Enterprise hits and misses - retail searches for metrics, cloud BI pushes towards adoption

Profile picture for user jreed By Jon Reed April 25, 2018
Summary:
This week: why traditional retail metrics fall short for modern storefronts. Plus: cloud BI heads for redemption, with the stats to prove it. Infosys reveals its digital hand, and I hand out a rare pre-whiff to Google.

Cheerful Chubby Man

Lead story - Getting offline metrics right and avoiding nebulous thinking - retail stories by Madeline Bennett and Stuart Lauchlan

MyPOV: Madeline gets to the jugular of the retailer's in-store dilemmas in There's value in offline retail, but the metrics are wrong. Check this quote from Guy Smith, group design director, Arcadia Group:

We’re incredibly confident that in our stores we have astonishing technology, really cutting-edge stuff. The problem is that it’s not ours, it’s our customers’, they’re carrying it in their hands. They’re doing that at a cost of a few hundred pounds.

For us to invest in technology that advances their journey to a similar degree, it’s not an investment of a few hundred quid, it’s tens of millions.

It's a dilemma/wake-up call stores must face. Walking us through UK storefronts, Bennett get to the question in her title. What's wrong with retail metrics? Answer: the role of storefronts is shifting, from pop-up stores to embedding online pickup centers. But if the metrics remain focused only on traffic and sales, decisions on which stores to invest in or close will be based on tunnel vision. Bennett quotes retailer Schuh:

Traffic and conversions are still relevant, the question is where you draw the line around that traffic and conversion of what?

And yeah, as Bennett says, an all-male retail panel of six wasn't a good look either. Meanwhile, Stuart applied his discerning barbs retail savvy to Debenhams pays the price for "nebulous" digital retail thinking (bonus points for using "nebulous" in any capacity!). When your profits take an 85 percent hit, blaming it on the terrifying indifference of the universe horrid weather is small comfort.

But in Stuart's assessment, the problem runs deeper. Perhaps the digital/mobile strategy is not enough to make up for self-admitted product issues. Cue Stuart's twist of the reporting knife:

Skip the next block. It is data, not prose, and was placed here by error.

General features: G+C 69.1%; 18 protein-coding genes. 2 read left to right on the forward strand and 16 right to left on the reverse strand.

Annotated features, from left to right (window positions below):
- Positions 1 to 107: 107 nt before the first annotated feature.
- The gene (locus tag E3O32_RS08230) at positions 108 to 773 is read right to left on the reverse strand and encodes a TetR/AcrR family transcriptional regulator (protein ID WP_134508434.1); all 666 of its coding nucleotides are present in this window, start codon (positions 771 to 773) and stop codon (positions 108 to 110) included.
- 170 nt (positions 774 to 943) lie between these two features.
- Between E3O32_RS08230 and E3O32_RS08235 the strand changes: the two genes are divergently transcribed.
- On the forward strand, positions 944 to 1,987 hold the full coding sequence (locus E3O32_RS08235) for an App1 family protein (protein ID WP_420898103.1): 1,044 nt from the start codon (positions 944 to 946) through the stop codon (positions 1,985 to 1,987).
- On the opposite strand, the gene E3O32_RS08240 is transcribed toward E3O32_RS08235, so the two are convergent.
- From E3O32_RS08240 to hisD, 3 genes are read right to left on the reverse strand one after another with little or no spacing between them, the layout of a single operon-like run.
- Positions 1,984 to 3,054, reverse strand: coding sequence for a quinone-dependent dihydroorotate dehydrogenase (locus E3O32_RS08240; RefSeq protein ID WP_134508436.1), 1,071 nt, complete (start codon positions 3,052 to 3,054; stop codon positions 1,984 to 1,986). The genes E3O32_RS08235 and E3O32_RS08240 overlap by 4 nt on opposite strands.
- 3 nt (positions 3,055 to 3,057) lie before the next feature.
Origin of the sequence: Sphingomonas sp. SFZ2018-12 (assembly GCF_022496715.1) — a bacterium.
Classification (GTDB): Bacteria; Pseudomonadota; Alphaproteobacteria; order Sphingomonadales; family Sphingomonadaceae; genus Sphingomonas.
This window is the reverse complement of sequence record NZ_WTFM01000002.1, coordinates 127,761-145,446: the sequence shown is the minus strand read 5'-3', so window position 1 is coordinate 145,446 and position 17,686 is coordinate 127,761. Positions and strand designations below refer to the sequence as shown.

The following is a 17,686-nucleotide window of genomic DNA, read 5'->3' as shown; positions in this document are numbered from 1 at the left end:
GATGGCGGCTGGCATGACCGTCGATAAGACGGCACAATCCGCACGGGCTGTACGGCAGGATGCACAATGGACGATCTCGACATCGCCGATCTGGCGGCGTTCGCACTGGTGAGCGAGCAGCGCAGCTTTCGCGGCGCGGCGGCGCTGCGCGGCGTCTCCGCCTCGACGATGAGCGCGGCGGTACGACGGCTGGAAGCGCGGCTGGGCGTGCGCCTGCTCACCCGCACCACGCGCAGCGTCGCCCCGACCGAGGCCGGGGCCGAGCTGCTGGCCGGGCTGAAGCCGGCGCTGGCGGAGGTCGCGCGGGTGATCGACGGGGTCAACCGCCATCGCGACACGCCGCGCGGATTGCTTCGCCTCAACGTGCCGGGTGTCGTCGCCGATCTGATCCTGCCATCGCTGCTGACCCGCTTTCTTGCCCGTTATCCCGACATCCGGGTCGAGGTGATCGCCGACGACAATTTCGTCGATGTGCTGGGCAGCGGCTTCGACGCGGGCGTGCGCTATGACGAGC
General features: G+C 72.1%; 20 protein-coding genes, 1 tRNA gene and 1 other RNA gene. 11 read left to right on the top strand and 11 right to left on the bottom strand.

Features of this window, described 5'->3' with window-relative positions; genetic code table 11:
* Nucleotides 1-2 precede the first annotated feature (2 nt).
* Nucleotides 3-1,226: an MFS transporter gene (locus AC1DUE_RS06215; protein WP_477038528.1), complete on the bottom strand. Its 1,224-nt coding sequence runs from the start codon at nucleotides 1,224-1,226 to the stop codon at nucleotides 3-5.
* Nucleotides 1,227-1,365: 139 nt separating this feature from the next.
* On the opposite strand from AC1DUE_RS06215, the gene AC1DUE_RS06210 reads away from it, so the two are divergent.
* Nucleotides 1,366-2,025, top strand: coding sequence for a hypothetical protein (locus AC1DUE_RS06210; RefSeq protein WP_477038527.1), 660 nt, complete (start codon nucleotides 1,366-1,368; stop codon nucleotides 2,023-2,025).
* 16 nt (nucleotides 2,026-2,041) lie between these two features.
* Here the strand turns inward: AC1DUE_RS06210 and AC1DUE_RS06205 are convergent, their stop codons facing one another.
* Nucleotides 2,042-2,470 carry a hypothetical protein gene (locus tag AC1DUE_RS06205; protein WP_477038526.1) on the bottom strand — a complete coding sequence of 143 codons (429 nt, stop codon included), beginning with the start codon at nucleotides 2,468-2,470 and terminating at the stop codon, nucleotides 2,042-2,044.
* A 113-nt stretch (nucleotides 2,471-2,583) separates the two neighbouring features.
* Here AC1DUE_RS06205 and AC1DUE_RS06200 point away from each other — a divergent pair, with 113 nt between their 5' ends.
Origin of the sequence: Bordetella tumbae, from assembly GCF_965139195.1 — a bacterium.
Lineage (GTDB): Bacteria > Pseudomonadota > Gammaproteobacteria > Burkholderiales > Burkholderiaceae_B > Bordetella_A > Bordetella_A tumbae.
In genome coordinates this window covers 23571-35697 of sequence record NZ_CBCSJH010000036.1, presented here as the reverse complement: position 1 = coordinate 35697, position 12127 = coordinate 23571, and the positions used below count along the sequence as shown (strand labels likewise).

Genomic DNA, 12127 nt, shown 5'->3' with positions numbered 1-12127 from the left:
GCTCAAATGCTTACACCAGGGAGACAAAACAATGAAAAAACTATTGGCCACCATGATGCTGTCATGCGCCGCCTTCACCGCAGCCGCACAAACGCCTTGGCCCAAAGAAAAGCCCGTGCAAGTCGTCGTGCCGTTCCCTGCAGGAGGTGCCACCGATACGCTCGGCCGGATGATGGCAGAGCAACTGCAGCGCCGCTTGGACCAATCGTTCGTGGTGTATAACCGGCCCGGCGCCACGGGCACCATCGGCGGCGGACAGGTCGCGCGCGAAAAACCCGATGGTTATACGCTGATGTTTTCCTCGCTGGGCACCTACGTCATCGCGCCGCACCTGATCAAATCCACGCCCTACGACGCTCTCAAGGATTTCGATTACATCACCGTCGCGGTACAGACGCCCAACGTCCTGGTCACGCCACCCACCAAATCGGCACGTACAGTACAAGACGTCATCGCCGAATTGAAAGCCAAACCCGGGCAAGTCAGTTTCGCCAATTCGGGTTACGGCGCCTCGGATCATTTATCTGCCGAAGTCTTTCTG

Last week’s heatwave in the UK ought to be good for a few more months worth of excuses, eh?

Ouch.

Happy children eating apple
Diginomica picks - my top two stories on diginomica this week

Vendor analysis, diginomica style. Here's my three top choices from a hectic week of vendor events:

  • Five reasons Oracle loves NetSuite - and vice versa - Phil on a software marriage that, surprisingly enough, still seems to have that honeymoon vibe. On the ground at SuiteWorld, Phil quotes Oracle's Mark Hurd: "We have no intention of ditching the NetSuite brand. We’ve kept the NetSuite brand, we’re actually promoting it, supporting it, we think it has tremendous brand value, and we’re actually bringing it globally, moving it around the world in addition to where it was prior to the merger."
  • SAP's McDermott - "We are going to rebrand the whole CRM category!" Stuart nails down a good news/bad news revenue update from SAP: "Good – cloud revenue has broken the €1 billion barrier for the first time in the latest quarter. Not so good – overall revenues dipped, from €5.285 billion for Q1 last year compared to €5.261 billion this year." Also see: my review of a vigorous day of discussions in New York City: SAP addresses the questions on its licensing and auditing news - an influencer event analysis.
  • A pivotal week for Cloud Foundry, Pivotal Software - Kurt on the steady/stealthy PaaS market and Pivotal's central role in it, including its own (Dell-controlled) IPO: "PaaS stacks remain the smallest segment of the XaaS taxonomy, but they are likely the most strategic since they affect the core architecture of custom applications with ramifications throughout an organization including developers, infrastructure teams and line of business analysts." Sidenote: Marko works in a terrific breakdown on why vendor surveys have inherent biases (which does not make them useless, as long as we keep our tin foil hats BS detectors on tight).

More vendor picks, without the quips:

Jon's grab bag - Even if Facebook's grilling wasn't life-threatening, you'd think Google would want to avoid the regulatory fire pit.. But as Stuart notes in Alphabet CEO and the data elephant in the room, it seems Google prefers to focus on redesigning Gmail rather than confront the data privacy-versus-ad revenue paradox.

Angelica examines a worthy (mobile) Paypal push in PayPal chases the 'unbanked' 55 million in Brazil. Speaking of worthy, it was cool to write about AI helping real people that matter, in this case, farmers (How The Climate Corporation uses deep learning as a tool for sustainable agriculture).